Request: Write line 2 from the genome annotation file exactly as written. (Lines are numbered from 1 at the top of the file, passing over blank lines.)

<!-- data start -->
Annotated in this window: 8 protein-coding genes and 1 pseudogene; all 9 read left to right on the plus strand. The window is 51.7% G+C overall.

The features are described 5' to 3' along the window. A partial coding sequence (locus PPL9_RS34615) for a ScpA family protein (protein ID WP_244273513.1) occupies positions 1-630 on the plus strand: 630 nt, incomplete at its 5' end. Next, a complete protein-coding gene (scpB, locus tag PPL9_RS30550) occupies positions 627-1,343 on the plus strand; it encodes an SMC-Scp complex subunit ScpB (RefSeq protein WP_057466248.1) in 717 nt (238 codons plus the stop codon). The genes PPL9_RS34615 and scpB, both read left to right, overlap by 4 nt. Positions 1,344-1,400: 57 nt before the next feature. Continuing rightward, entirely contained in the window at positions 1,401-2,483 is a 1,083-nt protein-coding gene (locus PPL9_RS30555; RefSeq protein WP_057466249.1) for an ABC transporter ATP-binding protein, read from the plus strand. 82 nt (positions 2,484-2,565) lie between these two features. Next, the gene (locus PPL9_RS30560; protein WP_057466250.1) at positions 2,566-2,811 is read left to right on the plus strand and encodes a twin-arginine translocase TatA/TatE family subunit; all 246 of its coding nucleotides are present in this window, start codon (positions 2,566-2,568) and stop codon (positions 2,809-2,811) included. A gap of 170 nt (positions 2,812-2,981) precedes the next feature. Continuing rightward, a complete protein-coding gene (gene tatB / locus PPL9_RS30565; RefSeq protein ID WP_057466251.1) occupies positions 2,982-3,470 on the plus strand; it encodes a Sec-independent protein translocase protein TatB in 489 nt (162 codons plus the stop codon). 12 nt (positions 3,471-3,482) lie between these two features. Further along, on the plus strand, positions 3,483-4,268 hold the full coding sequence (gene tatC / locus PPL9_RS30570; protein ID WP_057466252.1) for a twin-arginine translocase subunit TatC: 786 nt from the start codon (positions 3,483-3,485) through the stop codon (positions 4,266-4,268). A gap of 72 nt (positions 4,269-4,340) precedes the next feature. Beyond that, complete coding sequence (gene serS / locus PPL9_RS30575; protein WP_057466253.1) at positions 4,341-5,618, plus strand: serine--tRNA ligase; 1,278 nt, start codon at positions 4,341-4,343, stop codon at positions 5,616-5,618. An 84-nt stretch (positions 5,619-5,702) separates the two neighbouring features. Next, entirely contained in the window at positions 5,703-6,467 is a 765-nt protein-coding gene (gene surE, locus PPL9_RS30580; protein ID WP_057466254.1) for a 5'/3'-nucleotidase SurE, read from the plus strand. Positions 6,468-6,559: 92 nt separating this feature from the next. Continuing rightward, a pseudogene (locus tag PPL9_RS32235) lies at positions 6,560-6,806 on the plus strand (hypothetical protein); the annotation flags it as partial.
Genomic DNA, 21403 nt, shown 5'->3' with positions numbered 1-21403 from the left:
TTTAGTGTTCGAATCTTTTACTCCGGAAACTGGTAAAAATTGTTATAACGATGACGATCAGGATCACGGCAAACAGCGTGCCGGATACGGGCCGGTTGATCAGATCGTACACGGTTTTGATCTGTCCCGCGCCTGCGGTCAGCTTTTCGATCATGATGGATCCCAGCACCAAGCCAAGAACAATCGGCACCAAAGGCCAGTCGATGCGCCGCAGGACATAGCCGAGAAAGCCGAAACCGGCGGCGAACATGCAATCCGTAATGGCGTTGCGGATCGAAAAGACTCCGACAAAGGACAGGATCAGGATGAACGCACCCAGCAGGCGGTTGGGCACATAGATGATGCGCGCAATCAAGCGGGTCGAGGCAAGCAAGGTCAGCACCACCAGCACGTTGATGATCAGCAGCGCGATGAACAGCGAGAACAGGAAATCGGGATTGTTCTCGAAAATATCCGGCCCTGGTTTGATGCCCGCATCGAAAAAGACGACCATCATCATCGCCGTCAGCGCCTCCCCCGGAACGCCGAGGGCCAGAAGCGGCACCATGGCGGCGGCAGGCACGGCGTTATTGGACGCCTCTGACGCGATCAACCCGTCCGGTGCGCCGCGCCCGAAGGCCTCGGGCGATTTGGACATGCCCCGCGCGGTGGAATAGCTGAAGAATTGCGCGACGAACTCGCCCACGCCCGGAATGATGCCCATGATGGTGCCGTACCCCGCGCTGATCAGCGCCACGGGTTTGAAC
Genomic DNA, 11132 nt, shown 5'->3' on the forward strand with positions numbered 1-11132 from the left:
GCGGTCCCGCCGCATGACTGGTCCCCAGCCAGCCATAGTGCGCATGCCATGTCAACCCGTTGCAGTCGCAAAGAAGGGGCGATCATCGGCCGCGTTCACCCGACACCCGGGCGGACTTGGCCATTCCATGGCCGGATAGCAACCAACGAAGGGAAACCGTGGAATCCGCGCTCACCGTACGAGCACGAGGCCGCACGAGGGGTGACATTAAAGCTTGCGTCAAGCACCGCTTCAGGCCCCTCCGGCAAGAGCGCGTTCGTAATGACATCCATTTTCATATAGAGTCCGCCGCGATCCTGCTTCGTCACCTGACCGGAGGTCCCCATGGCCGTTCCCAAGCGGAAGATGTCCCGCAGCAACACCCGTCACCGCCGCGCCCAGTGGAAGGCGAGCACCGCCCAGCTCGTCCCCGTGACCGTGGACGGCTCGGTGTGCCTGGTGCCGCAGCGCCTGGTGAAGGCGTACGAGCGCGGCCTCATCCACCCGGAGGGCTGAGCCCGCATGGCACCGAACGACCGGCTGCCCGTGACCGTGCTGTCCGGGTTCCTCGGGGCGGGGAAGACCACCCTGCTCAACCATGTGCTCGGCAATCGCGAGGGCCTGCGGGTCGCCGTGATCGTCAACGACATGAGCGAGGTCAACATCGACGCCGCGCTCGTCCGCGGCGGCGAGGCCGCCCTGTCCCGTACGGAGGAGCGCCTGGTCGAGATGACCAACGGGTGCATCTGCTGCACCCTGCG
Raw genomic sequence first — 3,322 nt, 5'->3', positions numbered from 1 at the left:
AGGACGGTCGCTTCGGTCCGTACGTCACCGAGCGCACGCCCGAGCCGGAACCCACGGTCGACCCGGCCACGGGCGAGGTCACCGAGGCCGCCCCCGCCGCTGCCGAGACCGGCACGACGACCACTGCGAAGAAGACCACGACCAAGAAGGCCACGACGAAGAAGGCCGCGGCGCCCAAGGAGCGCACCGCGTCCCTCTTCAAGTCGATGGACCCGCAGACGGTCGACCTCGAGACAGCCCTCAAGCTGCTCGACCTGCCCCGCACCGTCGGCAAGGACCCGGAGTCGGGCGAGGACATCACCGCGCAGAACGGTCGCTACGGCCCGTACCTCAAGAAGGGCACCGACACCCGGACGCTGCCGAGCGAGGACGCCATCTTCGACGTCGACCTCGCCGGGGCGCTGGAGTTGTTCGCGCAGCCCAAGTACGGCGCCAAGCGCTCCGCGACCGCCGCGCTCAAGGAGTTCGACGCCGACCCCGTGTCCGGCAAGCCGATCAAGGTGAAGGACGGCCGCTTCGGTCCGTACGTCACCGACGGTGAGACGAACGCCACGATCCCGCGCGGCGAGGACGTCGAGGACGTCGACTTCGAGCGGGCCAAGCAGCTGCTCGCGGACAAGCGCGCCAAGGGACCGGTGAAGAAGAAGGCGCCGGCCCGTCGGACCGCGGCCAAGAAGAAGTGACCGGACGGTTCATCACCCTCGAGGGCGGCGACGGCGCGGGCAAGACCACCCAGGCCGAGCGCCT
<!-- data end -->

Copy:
The features are described 5' to 3' along the window. A partial coding sequence (locus PPL9_RS34615) for a ScpA family protein (protein ID WP_244273513.1) occupies positions 1-630 on the plus strand: 630 nt, incomplete at its 5' end. Next, a complete protein-coding gene (scpB, locus tag PPL9_RS30550) occupies positions 627-1,343 on the plus strand; it encodes an SMC-Scp complex subunit ScpB (RefSeq protein WP_057466248.1) in 717 nt (238 codons plus the stop codon). The genes PPL9_RS34615 and scpB, both read left to right, overlap by 4 nt. Positions 1,344-1,400: 57 nt before the next feature. Continuing rightward, entirely contained in the window at positions 1,401-2,483 is a 1,083-nt protein-coding gene (locus PPL9_RS30555; RefSeq protein WP_057466249.1) for an ABC transporter ATP-binding protein, read from the plus strand. 82 nt (positions 2,484-2,565) lie between these two features. Next, the gene (locus PPL9_RS30560; protein WP_057466250.1) at positions 2,566-2,811 is read left to right on the plus strand and encodes a twin-arginine translocase TatA/TatE family subunit; all 246 of its coding nucleotides are present in this window, start codon (positions 2,566-2,568) and stop codon (positions 2,809-2,811) included. A gap of 170 nt (positions 2,812-2,981) precedes the next feature. Continuing rightward, a complete protein-coding gene (gene tatB / locus PPL9_RS30565; RefSeq protein ID WP_057466251.1) occupies positions 2,982-3,470 on the plus strand; it encodes a Sec-independent protein translocase protein TatB in 489 nt (162 codons plus the stop codon). 12 nt (positions 3,471-3,482) lie between these two features. Further along, on the plus strand, positions 3,483-4,268 hold the full coding sequence (gene tatC / locus PPL9_RS30570; protein ID WP_057466252.1) for a twin-arginine translocase subunit TatC: 786 nt from the start codon (positions 3,483-3,485) through the stop codon (positions 4,266-4,268). A gap of 72 nt (positions 4,269-4,340) precedes the next feature. Beyond that, complete coding sequence (gene serS / locus PPL9_RS30575; protein WP_057466253.1) at positions 4,341-5,618, plus strand: serine--tRNA ligase; 1,278 nt, start codon at positions 4,341-4,343, stop codon at positions 5,616-5,618. An 84-nt stretch (positions 5,619-5,702) separates the two neighbouring features. Next, entirely contained in the window at positions 5,703-6,467 is a 765-nt protein-coding gene (gene surE, locus PPL9_RS30580; protein ID WP_057466254.1) for a 5'/3'-nucleotidase SurE, read from the plus strand. Positions 6,468-6,559: 92 nt separating this feature from the next. Continuing rightward, a pseudogene (locus tag PPL9_RS32235) lies at positions 6,560-6,806 on the plus strand (hypothetical protein); the annotation flags it as partial.